Omdia has named five leaders in its decision matrix for selecting vendors of artificial intelligence (AI) and machine-learning (ML) development platforms, citing C3.ai, Dataiku, IBM, Microsoft and SAS as the most prominent suppliers.
These companies all offer a wealth of AI and ML capabilities that will be essential as enterprises engage in the digital transformation of their businesses.
“At the center of the digital transformation sweeping through most enterprises resides the latest breakthroughs in ML, a branch of artificial intelligence (AI),” said Bradley Shimmin, distinguished analyst, data management and analytics, at Omdia. “ML and its sub-branch of deep learning (DL) have left the research laboratory and are being applied in real-world applications. The high-tech internet giants have taken the lead in this field and many other enterprises are now looking to reap the same benefits.”
Development platforms catering to AI and ML workloads can automate large-scale tasks that manual efforts can’t cope with effectively or manage at all, creating new business opportunities as well as transforming existing business practices. Such platforms accelerate the creation of AI- and ML-driven business outcomes through pre-built software as well as augmented and automated development tasks. For this decision matrix, Omdia is focusing on vendors that offer enterprises a platform for AI and ML development, with solutions that typically manage the entire development-to-deployment lifecycle.
AI and machine learning development platform provider matrix
Looking at the leaders in ML
C3. The company offers a comprehensive AI platform using a flexible modular approach known as MDA. This enables an abstraction layer to exist where new components inherit the rich attributes of the layer, with pre-built connections to infrastructure, data sources, and other components. C3.ai can extend and evolve custom solutions in a speedy and reliable way and at scale. This approach makes it easier for ML developers and data scientists to focus their work on core functional requirements.
Dataiku. The company’s solution is designed for enterprises, enabling multiple teams with thousands of users to access the same platform. The platform is also designed for multiple roles: technical coders and non-coders, data scientists and business domain analysts. Self-service analytics capabilities in the platform help break siloed department walls and provide a single point for accessing data, integrating with legacy data sources across hybrid infrastructure and reducing the time wasted accessing data.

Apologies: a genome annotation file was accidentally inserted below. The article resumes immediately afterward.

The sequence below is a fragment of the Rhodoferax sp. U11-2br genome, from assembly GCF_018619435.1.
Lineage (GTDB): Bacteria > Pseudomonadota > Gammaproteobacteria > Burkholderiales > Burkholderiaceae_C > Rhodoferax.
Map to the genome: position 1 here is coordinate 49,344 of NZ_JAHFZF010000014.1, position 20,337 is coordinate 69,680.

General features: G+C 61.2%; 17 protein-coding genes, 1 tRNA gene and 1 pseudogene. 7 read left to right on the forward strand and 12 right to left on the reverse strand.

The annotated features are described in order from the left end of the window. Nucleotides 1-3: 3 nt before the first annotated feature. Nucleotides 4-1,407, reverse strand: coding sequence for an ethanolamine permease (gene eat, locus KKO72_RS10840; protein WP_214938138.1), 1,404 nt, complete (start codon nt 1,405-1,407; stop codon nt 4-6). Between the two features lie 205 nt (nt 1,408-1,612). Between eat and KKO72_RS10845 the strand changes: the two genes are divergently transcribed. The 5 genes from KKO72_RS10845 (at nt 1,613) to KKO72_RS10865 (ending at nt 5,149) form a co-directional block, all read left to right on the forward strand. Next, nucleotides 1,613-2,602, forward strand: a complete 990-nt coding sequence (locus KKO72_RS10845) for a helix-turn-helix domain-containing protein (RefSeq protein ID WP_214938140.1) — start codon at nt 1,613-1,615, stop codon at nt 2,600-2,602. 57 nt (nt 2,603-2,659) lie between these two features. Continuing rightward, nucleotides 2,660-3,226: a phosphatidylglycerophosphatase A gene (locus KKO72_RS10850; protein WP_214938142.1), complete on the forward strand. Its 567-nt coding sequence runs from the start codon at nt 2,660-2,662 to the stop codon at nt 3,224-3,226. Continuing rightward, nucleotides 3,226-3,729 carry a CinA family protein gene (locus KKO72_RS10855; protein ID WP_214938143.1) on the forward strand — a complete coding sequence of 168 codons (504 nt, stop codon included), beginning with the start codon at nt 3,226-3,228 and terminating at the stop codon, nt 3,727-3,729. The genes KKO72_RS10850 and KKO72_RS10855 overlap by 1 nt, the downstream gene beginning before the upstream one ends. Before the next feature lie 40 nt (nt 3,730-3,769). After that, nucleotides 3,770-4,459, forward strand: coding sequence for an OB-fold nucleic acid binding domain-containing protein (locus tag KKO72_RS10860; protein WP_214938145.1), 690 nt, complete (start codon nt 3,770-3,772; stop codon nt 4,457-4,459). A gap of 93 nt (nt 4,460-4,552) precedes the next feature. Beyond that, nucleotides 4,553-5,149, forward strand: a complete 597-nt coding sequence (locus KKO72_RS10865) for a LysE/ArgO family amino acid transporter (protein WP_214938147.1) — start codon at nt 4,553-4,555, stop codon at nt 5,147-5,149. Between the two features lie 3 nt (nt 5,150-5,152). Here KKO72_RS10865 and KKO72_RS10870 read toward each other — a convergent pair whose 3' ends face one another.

IBM. With its AI and ML portfolio, IBM offers a complete end-to-end build-deploy-validate-monitor-govern lifecycle for ML applications, suitable for use by a range of technical and business roles. To get the best value out of ML in production it is important to monitor for drift, test against bias and ensure fairness in results, for which IBM offers via Watson OpenScale. IBM has the best of open source ML algorithms available curated under the hood, including all the most popular frameworks, such as TensorFlow and PyTorch, which means updates are taken care of by IBM.
Microsoft. ML model creation is a complex task requiring skills that are scarce in the market, so enterprises are looking for tools to automate it. Microsoft’s Automated ML fulfills this task by releasing data scientists to focus on the data input and output and deploying the application. Azure Machine Learning automated ML service enables enterprises to scale out their use of ML.
SAS. With a long history as a statistician’s tool of choice, SAS was well-positioned to tackle the rise of ML the role of data scientist, putting the company into a central role within the enterprise, building on the strength of its platform.